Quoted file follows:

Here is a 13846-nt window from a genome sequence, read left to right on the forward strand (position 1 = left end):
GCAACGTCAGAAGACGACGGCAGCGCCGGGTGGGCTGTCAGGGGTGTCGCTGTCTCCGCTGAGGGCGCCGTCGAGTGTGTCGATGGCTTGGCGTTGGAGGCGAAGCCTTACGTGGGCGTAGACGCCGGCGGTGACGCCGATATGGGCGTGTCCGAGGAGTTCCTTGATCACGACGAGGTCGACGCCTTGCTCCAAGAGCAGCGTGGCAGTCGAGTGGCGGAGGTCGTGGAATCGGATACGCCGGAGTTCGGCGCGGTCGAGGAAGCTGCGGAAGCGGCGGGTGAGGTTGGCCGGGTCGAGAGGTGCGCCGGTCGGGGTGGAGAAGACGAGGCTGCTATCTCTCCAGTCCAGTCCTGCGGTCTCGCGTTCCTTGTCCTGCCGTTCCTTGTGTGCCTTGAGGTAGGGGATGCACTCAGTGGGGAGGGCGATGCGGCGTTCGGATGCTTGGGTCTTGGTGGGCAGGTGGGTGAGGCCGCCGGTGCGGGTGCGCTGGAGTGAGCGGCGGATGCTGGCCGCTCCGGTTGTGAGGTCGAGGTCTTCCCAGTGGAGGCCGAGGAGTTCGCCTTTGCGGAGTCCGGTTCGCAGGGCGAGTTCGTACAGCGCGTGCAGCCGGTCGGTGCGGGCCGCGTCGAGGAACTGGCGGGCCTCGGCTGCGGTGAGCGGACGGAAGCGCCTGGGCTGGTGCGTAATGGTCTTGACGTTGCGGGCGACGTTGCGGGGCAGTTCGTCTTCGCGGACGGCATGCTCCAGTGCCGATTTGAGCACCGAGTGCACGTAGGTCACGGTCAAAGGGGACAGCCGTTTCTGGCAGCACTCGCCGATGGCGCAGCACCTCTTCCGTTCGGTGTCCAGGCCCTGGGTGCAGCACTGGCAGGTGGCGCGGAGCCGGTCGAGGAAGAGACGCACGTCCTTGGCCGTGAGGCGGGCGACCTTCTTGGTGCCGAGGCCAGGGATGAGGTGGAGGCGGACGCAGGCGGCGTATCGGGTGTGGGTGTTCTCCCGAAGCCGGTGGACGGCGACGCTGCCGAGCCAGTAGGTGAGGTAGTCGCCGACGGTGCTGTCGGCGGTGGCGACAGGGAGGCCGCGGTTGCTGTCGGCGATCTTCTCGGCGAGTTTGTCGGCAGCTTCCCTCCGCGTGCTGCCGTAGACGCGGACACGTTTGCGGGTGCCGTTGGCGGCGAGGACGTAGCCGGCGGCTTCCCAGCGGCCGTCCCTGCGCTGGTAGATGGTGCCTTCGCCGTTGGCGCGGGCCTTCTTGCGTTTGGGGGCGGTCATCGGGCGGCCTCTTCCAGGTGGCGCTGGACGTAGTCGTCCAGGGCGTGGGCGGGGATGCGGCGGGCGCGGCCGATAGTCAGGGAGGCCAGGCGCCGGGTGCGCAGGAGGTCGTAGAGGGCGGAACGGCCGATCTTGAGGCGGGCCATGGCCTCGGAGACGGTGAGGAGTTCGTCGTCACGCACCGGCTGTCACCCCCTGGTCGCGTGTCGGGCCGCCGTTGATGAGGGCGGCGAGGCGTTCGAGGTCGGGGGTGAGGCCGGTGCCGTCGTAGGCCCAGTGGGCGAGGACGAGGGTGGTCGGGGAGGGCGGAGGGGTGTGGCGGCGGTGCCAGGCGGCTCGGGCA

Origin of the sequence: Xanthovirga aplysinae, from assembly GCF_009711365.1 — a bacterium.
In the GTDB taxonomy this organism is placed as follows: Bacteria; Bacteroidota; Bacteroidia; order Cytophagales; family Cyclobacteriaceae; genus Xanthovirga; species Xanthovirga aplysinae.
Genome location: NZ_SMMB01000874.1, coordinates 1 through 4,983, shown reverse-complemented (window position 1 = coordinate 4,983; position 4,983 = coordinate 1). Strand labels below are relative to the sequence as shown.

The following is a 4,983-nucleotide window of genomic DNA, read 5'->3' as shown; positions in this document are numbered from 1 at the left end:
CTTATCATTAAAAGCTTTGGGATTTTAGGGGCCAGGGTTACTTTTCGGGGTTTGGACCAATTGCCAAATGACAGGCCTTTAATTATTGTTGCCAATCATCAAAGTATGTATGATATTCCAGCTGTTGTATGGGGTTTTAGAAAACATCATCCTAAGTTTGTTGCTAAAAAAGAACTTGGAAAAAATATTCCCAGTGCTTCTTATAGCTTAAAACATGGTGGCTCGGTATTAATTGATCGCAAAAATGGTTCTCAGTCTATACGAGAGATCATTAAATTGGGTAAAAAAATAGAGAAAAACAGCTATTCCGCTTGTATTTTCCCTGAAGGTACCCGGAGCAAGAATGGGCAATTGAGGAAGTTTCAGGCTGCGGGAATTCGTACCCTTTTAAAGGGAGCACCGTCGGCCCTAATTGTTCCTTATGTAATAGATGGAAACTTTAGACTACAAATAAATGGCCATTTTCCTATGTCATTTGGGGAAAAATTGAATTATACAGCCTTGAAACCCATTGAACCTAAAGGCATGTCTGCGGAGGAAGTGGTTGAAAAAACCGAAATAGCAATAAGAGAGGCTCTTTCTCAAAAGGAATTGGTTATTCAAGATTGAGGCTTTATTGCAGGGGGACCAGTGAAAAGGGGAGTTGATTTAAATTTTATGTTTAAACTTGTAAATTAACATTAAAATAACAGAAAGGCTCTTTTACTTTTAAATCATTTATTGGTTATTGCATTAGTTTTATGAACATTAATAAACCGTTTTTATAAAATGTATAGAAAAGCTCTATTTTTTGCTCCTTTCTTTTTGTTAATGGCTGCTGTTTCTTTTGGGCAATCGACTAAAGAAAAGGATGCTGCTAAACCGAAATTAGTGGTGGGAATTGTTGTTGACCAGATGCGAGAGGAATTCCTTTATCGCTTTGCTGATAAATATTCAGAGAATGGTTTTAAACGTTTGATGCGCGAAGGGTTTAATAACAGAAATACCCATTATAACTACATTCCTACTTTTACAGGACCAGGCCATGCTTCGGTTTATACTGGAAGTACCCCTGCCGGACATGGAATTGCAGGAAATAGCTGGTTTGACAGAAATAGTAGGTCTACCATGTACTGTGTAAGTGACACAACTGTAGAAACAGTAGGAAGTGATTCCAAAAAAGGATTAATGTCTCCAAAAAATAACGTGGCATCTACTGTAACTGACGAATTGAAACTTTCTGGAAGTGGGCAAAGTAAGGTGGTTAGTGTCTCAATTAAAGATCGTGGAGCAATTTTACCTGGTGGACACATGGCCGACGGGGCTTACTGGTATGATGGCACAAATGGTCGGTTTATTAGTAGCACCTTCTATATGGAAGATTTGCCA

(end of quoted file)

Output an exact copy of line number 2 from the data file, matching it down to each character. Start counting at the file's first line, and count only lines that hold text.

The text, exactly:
GCAACGTCAGAAGACGACGGCAGCGCCGGGTGGGCTGTCAGGGGTGTCGCTGTCTCCGCTGAGGGCGCCGTCGAGTGTGTCGATGGCTTGGCGTTGGAGGCGAAGCCTTACGTGGGCGTAGACGCCGGCGGTGACGCCGATATGGGCGTGTCCGAGGAGTTCCTTGATCACGACGAGGTCGACGCCTTGCTCCAAGAGCAGCGTGGCAGTCGAGTGGCGGAGGTCGTGGAATCGGATACGCCGGAGTTCGGCGCGGTCGAGGAAGCTGCGGAAGCGGCGGGTGAGGTTGGCCGGGTCGAGAGGTGCGCCGGTCGGGGTGGAGAAGACGAGGCTGCTATCTCTCCAGTCCAGTCCTGCGGTCTCGCGTTCCTTGTCCTGCCGTTCCTTGTGTGCCTTGAGGTAGGGGATGCACTCAGTGGGGAGGGCGATGCGGCGTTCGGATGCTTGGGTCTTGGTGGGCAGGTGGGTGAGGCCGCCGGTGCGGGTGCGCTGGAGTGAGCGGCGGATGCTGGCCGCTCCGGTTGTGAGGTCGAGGTCTTCCCAGTGGAGGCCGAGGAGTTCGCCTTTGCGGAGTCCGGTTCGCAGGGCGAGTTCGTACAGCGCGTGCAGCCGGTCGGTGCGGGCCGCGTCGAGGAACTGGCGGGCCTCGGCTGCGGTGAGCGGACGGAAGCGCCTGGGCTGGTGCGTAATGGTCTTGACGTTGCGGGCGACGTTGCGGGGCAGTTCGTCTTCGCGGACGGCATGCTCCAGTGCCGATTTGAGCACCGAGTGCACGTAGGTCACGGTCAAAGGGGACAGCCGTTTCTGGCAGCACTCGCCGATGGCGCAGCACCTCTTCCGTTCGGTGTCCAGGCCCTGGGTGCAGCACTGGCAGGTGGCGCGGAGCCGGTCGAGGAAGAGACGCACGTCCTTGGCCGTGAGGCGGGCGACCTTCTTGGTGCCGAGGCCAGGGATGAGGTGGAGGCGGACGCAGGCGGCGTATCGGGTGTGGGTGTTCTCCCGAAGCCGGTGGACGGCGACGCTGCCGAGCCAGTAGGTGAGGTAGTCGCCGACGGTGCTGTCGGCGGTGGCGACAGGGAGGCCGCGGTTGCTGTCGGCGATCTTCTCGGCGAGTTTGTCGGCAGCTTCCCTCCGCGTGCTGCCGTAGACGCGGACACGTTTGCGGGTGCCGTTGGCGGCGAGGACGTAGCCGGCGGCTTCCCAGCGGCCGTCCCTGCGCTGGTAGATGGTGCCTTCGCCGTTGGCGCGGGCCTTCTTGCGTTTGGGGGCGGTCATCGGGCGGCCTCTTCCAGGTGGCGCTGGACGTAGTCGTCCAGGGCGTGGGCGGGGATGCGGCGGGCGCGGCCGATAGTCAGGGAGGCCAGGCGCCGGGTGCGCAGGAGGTCGTAGAGGGCGGAACGGCCGATCTTGAGGCGGGCCATGGCCTCGGAGACGGTGAGGAGTTCGTCGTCACGCACCGGCTGTCACCCCCTGGTCGCGTGTCGGGCCGCCGTTGATGAGGGCGGCGAGGCGTTCGAGGTCGGGGGTGAGGCCGGTGCCGTCGTAGGCCCAGTGGGCGAGGACGAGGGTGGTCGGGGAGGGCGGAGGGGTGTGGCGGCGGTGCCAGGCGGCTCGGGCA